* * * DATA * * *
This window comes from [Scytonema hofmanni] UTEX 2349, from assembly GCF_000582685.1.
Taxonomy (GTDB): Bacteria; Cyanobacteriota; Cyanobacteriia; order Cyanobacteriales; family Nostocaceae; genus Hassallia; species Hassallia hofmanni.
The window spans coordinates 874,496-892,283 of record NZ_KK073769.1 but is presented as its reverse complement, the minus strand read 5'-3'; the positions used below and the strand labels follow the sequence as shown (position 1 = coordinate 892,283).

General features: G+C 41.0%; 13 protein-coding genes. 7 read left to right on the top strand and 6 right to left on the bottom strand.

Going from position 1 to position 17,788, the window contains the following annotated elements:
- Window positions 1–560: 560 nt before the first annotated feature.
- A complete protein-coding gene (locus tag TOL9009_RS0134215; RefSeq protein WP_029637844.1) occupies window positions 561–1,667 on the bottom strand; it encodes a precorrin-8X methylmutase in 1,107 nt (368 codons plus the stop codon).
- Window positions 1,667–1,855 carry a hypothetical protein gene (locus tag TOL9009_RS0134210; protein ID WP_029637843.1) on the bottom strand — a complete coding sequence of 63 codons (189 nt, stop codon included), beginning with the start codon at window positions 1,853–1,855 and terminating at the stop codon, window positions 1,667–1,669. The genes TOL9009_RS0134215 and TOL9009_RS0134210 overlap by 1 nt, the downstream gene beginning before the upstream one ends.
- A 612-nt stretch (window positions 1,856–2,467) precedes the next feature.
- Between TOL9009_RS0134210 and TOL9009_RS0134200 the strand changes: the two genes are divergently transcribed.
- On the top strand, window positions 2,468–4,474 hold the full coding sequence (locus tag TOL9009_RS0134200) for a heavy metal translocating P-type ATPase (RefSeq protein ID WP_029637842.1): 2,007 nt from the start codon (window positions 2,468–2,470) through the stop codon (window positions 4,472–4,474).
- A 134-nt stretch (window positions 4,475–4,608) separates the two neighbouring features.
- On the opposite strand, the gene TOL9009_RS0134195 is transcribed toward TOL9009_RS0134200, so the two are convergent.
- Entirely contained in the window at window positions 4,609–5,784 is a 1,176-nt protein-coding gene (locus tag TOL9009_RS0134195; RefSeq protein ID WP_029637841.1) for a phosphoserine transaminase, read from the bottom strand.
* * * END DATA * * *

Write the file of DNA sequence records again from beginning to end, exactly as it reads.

This window comes from [Scytonema hofmanni] UTEX 2349, from assembly GCF_000582685.1.
Taxonomy (GTDB): Bacteria; Cyanobacteriota; Cyanobacteriia; order Cyanobacteriales; family Nostocaceae; genus Hassallia; species Hassallia hofmanni.
The window spans coordinates 874,496-892,283 of record NZ_KK073769.1 but is presented as its reverse complement, the minus strand read 5'-3'; the positions used below and the strand labels follow the sequence as shown (position 1 = coordinate 892,283).

General features: G+C 41.0%; 13 protein-coding genes. 7 read left to right on the top strand and 6 right to left on the bottom strand.

Going from position 1 to position 17,788, the window contains the following annotated elements:
- Window positions 1–560: 560 nt before the first annotated feature.
- A complete protein-coding gene (locus tag TOL9009_RS0134215; RefSeq protein WP_029637844.1) occupies window positions 561–1,667 on the bottom strand; it encodes a precorrin-8X methylmutase in 1,107 nt (368 codons plus the stop codon).
- Window positions 1,667–1,855 carry a hypothetical protein gene (locus tag TOL9009_RS0134210; protein ID WP_029637843.1) on the bottom strand — a complete coding sequence of 63 codons (189 nt, stop codon included), beginning with the start codon at window positions 1,853–1,855 and terminating at the stop codon, window positions 1,667–1,669. The genes TOL9009_RS0134215 and TOL9009_RS0134210 overlap by 1 nt, the downstream gene beginning before the upstream one ends.
- A 612-nt stretch (window positions 1,856–2,467) precedes the next feature.
- Between TOL9009_RS0134210 and TOL9009_RS0134200 the strand changes: the two genes are divergently transcribed.
- On the top strand, window positions 2,468–4,474 hold the full coding sequence (locus tag TOL9009_RS0134200) for a heavy metal translocating P-type ATPase (RefSeq protein ID WP_029637842.1): 2,007 nt from the start codon (window positions 2,468–2,470) through the stop codon (window positions 4,472–4,474).
- A 134-nt stretch (window positions 4,475–4,608) separates the two neighbouring features.
- On the opposite strand, the gene TOL9009_RS0134195 is transcribed toward TOL9009_RS0134200, so the two are convergent.
- Entirely contained in the window at window positions 4,609–5,784 is a 1,176-nt protein-coding gene (locus tag TOL9009_RS0134195; RefSeq protein ID WP_029637841.1) for a phosphoserine transaminase, read from the bottom strand.